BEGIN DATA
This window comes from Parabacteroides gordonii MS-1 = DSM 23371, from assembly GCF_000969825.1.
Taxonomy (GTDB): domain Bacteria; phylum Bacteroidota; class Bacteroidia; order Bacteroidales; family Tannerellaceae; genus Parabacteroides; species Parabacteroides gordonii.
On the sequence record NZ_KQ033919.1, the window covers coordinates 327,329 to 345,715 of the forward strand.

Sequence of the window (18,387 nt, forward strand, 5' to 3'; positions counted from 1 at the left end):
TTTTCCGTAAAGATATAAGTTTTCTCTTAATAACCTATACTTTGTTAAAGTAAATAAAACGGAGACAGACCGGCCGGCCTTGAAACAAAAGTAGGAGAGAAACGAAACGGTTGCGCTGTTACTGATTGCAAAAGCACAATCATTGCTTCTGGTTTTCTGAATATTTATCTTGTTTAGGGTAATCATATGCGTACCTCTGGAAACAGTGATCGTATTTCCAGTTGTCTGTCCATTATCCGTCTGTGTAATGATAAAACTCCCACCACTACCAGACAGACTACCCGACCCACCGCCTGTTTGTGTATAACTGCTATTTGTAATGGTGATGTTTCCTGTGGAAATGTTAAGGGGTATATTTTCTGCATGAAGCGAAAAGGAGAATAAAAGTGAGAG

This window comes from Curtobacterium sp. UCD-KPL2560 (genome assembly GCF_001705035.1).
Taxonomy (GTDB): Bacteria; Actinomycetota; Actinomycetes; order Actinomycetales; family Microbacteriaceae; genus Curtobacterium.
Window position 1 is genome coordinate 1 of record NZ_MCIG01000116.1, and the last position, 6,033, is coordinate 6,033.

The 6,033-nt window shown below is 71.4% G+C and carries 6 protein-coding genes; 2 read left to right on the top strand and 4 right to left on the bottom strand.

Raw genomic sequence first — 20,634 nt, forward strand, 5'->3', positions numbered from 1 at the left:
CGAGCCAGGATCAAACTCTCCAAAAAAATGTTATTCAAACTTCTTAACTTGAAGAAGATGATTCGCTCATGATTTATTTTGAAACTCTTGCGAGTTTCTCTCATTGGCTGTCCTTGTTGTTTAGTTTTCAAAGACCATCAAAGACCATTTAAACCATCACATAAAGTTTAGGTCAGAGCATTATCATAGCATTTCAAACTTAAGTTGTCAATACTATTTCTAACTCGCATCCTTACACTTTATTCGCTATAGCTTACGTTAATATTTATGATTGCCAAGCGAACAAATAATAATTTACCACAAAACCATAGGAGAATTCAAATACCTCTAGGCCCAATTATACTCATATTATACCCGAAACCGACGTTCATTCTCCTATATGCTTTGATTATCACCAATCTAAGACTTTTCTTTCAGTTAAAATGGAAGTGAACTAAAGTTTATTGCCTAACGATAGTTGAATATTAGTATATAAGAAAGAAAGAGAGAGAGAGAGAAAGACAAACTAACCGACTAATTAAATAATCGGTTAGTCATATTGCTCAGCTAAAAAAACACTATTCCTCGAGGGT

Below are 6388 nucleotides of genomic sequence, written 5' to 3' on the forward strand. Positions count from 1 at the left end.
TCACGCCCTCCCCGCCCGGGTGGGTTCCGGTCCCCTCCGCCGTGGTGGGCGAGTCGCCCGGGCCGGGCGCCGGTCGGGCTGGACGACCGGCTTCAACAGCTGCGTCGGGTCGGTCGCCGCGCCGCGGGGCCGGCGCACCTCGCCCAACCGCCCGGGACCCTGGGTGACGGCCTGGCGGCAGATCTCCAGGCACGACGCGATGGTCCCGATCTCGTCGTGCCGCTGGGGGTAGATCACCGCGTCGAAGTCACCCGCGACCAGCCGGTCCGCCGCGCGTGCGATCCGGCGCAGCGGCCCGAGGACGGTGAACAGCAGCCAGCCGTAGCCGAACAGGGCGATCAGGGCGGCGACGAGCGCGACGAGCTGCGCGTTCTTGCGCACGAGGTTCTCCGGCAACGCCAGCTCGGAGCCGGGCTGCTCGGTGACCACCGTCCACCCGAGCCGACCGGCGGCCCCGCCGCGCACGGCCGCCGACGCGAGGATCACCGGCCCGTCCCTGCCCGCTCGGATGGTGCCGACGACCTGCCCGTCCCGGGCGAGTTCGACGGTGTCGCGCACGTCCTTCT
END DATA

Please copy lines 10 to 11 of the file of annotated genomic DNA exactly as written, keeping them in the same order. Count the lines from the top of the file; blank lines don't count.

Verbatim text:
Raw genomic sequence first — 20,634 nt, forward strand, 5'->3', positions numbered from 1 at the left:
CGAGCCAGGATCAAACTCTCCAAAAAAATGTTATTCAAACTTCTTAACTTGAAGAAGATGATTCGCTCATGATTTATTTTGAAACTCTTGCGAGTTTCTCTCATTGGCTGTCCTTGTTGTTTAGTTTTCAAAGACCATCAAAGACCATTTAAACCATCACATAAAGTTTAGGTCAGAGCATTATCATAGCATTTCAAACTTAAGTTGTCAATACTATTTCTAACTCGCATCCTTACACTTTATTCGCTATAGCTTACGTTAATATTTATGATTGCCAAGCGAACAAATAATAATTTACCACAAAACCATAGGAGAATTCAAATACCTCTAGGCCCAATTATACTCATATTATACCCGAAACCGACGTTCATTCTCCTATATGCTTTGATTATCACCAATCTAAGACTTTTCTTTCAGTTAAAATGGAAGTGAACTAAAGTTTATTGCCTAACGATAGTTGAATATTAGTATATAAGAAAGAAAGAGAGAGAGAGAGAAAGACAAACTAACCGACTAATTAAATAATCGGTTAGTCATATTGCTCAGCTAAAAAAACACTATTCCTCGAGGGT